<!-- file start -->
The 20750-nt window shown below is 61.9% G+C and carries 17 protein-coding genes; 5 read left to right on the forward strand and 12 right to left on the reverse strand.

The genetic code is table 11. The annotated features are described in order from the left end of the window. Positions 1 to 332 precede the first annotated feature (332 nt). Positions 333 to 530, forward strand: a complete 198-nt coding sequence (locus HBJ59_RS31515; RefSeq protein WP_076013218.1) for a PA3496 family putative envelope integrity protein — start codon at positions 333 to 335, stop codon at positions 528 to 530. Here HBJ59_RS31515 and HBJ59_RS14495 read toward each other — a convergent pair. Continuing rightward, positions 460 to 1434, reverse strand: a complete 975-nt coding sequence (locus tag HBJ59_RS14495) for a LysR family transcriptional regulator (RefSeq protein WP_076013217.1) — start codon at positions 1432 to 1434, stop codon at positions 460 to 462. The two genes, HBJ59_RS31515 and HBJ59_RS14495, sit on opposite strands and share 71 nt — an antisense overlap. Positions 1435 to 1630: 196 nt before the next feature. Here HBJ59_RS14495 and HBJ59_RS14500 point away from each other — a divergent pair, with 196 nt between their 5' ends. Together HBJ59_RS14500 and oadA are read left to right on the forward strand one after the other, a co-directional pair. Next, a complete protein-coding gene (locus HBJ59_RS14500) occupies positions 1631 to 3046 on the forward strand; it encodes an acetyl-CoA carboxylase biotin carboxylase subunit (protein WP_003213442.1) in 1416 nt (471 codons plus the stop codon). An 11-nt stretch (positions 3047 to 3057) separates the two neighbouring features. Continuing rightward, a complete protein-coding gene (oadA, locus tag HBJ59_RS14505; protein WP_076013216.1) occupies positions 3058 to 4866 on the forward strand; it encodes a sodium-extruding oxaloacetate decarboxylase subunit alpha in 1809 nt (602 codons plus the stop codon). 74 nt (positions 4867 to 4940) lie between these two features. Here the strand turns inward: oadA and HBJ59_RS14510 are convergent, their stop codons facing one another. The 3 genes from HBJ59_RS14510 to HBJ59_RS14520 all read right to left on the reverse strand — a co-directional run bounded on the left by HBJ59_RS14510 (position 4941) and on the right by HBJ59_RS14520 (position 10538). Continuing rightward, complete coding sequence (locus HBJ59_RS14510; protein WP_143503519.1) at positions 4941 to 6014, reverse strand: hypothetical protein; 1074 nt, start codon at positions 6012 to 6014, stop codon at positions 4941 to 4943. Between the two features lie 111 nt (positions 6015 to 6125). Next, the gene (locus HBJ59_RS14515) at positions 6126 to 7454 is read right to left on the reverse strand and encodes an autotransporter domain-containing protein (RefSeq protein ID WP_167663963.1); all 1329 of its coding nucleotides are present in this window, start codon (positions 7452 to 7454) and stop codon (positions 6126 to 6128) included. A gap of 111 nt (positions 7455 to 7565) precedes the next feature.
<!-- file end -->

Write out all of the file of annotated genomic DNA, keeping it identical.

The 20750-nt window shown below is 61.9% G+C and carries 17 protein-coding genes; 5 read left to right on the forward strand and 12 right to left on the reverse strand.

The genetic code is table 11. The annotated features are described in order from the left end of the window. Positions 1 to 332 precede the first annotated feature (332 nt). Positions 333 to 530, forward strand: a complete 198-nt coding sequence (locus HBJ59_RS31515; RefSeq protein WP_076013218.1) for a PA3496 family putative envelope integrity protein — start codon at positions 333 to 335, stop codon at positions 528 to 530. Here HBJ59_RS31515 and HBJ59_RS14495 read toward each other — a convergent pair. Continuing rightward, positions 460 to 1434, reverse strand: a complete 975-nt coding sequence (locus tag HBJ59_RS14495) for a LysR family transcriptional regulator (RefSeq protein WP_076013217.1) — start codon at positions 1432 to 1434, stop codon at positions 460 to 462. The two genes, HBJ59_RS31515 and HBJ59_RS14495, sit on opposite strands and share 71 nt — an antisense overlap. Positions 1435 to 1630: 196 nt before the next feature. Here HBJ59_RS14495 and HBJ59_RS14500 point away from each other — a divergent pair, with 196 nt between their 5' ends. Together HBJ59_RS14500 and oadA are read left to right on the forward strand one after the other, a co-directional pair. Next, a complete protein-coding gene (locus HBJ59_RS14500) occupies positions 1631 to 3046 on the forward strand; it encodes an acetyl-CoA carboxylase biotin carboxylase subunit (protein WP_003213442.1) in 1416 nt (471 codons plus the stop codon). An 11-nt stretch (positions 3047 to 3057) separates the two neighbouring features. Continuing rightward, a complete protein-coding gene (oadA, locus tag HBJ59_RS14505; protein WP_076013216.1) occupies positions 3058 to 4866 on the forward strand; it encodes a sodium-extruding oxaloacetate decarboxylase subunit alpha in 1809 nt (602 codons plus the stop codon). 74 nt (positions 4867 to 4940) lie between these two features. Here the strand turns inward: oadA and HBJ59_RS14510 are convergent, their stop codons facing one another. The 3 genes from HBJ59_RS14510 to HBJ59_RS14520 all read right to left on the reverse strand — a co-directional run bounded on the left by HBJ59_RS14510 (position 4941) and on the right by HBJ59_RS14520 (position 10538). Continuing rightward, complete coding sequence (locus HBJ59_RS14510; protein WP_143503519.1) at positions 4941 to 6014, reverse strand: hypothetical protein; 1074 nt, start codon at positions 6012 to 6014, stop codon at positions 4941 to 4943. Between the two features lie 111 nt (positions 6015 to 6125). Next, the gene (locus HBJ59_RS14515) at positions 6126 to 7454 is read right to left on the reverse strand and encodes an autotransporter domain-containing protein (RefSeq protein ID WP_167663963.1); all 1329 of its coding nucleotides are present in this window, start codon (positions 7452 to 7454) and stop codon (positions 6126 to 6128) included. A gap of 111 nt (positions 7455 to 7565) precedes the next feature.